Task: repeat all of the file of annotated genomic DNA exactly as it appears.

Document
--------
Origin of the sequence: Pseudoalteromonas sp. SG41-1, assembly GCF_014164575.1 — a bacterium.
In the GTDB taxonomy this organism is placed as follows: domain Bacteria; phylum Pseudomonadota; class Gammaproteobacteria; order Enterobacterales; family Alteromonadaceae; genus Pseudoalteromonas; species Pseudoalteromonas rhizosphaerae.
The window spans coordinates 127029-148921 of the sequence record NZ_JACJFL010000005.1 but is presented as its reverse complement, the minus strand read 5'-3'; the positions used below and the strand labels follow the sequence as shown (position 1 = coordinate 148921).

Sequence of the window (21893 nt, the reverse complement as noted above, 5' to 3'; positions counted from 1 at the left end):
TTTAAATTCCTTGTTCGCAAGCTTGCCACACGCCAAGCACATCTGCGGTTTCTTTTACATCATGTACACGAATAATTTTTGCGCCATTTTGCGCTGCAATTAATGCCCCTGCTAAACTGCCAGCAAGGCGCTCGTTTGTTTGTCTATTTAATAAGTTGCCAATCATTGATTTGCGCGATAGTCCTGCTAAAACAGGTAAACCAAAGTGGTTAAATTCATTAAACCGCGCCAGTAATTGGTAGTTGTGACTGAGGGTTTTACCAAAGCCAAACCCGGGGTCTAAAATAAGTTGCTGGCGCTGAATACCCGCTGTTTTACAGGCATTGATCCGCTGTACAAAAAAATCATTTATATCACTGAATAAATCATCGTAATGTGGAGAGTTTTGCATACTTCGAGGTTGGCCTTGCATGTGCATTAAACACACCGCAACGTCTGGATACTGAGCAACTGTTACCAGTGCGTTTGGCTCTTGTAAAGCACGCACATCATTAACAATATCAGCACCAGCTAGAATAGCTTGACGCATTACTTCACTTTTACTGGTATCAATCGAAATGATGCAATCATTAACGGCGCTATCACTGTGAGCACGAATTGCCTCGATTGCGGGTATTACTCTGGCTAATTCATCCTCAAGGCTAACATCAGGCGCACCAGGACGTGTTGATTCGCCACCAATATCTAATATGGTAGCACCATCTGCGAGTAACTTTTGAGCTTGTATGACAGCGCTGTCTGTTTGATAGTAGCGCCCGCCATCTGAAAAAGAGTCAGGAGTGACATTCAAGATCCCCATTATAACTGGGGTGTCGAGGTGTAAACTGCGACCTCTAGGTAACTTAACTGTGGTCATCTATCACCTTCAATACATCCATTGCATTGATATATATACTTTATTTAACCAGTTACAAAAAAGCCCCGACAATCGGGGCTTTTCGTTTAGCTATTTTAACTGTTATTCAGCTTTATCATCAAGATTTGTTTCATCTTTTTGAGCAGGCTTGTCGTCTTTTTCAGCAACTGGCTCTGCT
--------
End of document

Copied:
Origin of the sequence: Pseudoalteromonas sp. SG41-1, assembly GCF_014164575.1 — a bacterium.
In the GTDB taxonomy this organism is placed as follows: domain Bacteria; phylum Pseudomonadota; class Gammaproteobacteria; order Enterobacterales; family Alteromonadaceae; genus Pseudoalteromonas; species Pseudoalteromonas rhizosphaerae.
The window spans coordinates 127029-148921 of the sequence record NZ_JACJFL010000005.1 but is presented as its reverse complement, the minus strand read 5'-3'; the positions used below and the strand labels follow the sequence as shown (position 1 = coordinate 148921).

Sequence of the window (21893 nt, the reverse complement as noted above, 5' to 3'; positions counted from 1 at the left end):
TTTAAATTCCTTGTTCGCAAGCTTGCCACACGCCAAGCACATCTGCGGTTTCTTTTACATCATGTACACGAATAATTTTTGCGCCATTTTGCGCTGCAATTAATGCCCCTGCTAAACTGCCAGCAAGGCGCTCGTTTGTTTGTCTATTTAATAAGTTGCCAATCATTGATTTGCGCGATAGTCCTGCTAAAACAGGTAAACCAAAGTGGTTAAATTCATTAAACCGCGCCAGTAATTGGTAGTTGTGACTGAGGGTTTTACCAAAGCCAAACCCGGGGTCTAAAATAAGTTGCTGGCGCTGAATACCCGCTGTTTTACAGGCATTGATCCGCTGTACAAAAAAATCATTTATATCACTGAATAAATCATCGTAATGTGGAGAGTTTTGCATACTTCGAGGTTGGCCTTGCATGTGCATTAAACACACCGCAACGTCTGGATACTGAGCAACTGTTACCAGTGCGTTTGGCTCTTGTAAAGCACGCACATCATTAACAATATCAGCACCAGCTAGAATAGCTTGACGCATTACTTCACTTTTACTGGTATCAATCGAAATGATGCAATCATTAACGGCGCTATCACTGTGAGCACGAATTGCCTCGATTGCGGGTATTACTCTGGCTAATTCATCCTCAAGGCTAACATCAGGCGCACCAGGACGTGTTGATTCGCCACCAATATCTAATATGGTAGCACCATCTGCGAGTAACTTTTGAGCTTGTATGACAGCGCTGTCTGTTTGATAGTAGCGCCCGCCATCTGAAAAAGAGTCAGGAGTGACATTCAAGATCCCCATTATAACTGGGGTGTCGAGGTGTAAACTGCGACCTCTAGGTAACTTAACTGTGGTCATCTATCACCTTCAATACATCCATTGCATTGATATATATACTTTATTTAACCAGTTACAAAAAAGCCCCGACAATCGGGGCTTTTCGTTTAGCTATTTTAACTGTTATTCAGCTTTATCATCAAGATTTGTTTCATCTTTTTGAGCAGGCTTGTCGTCTTTTTCAGCAACTGGCTCTGCT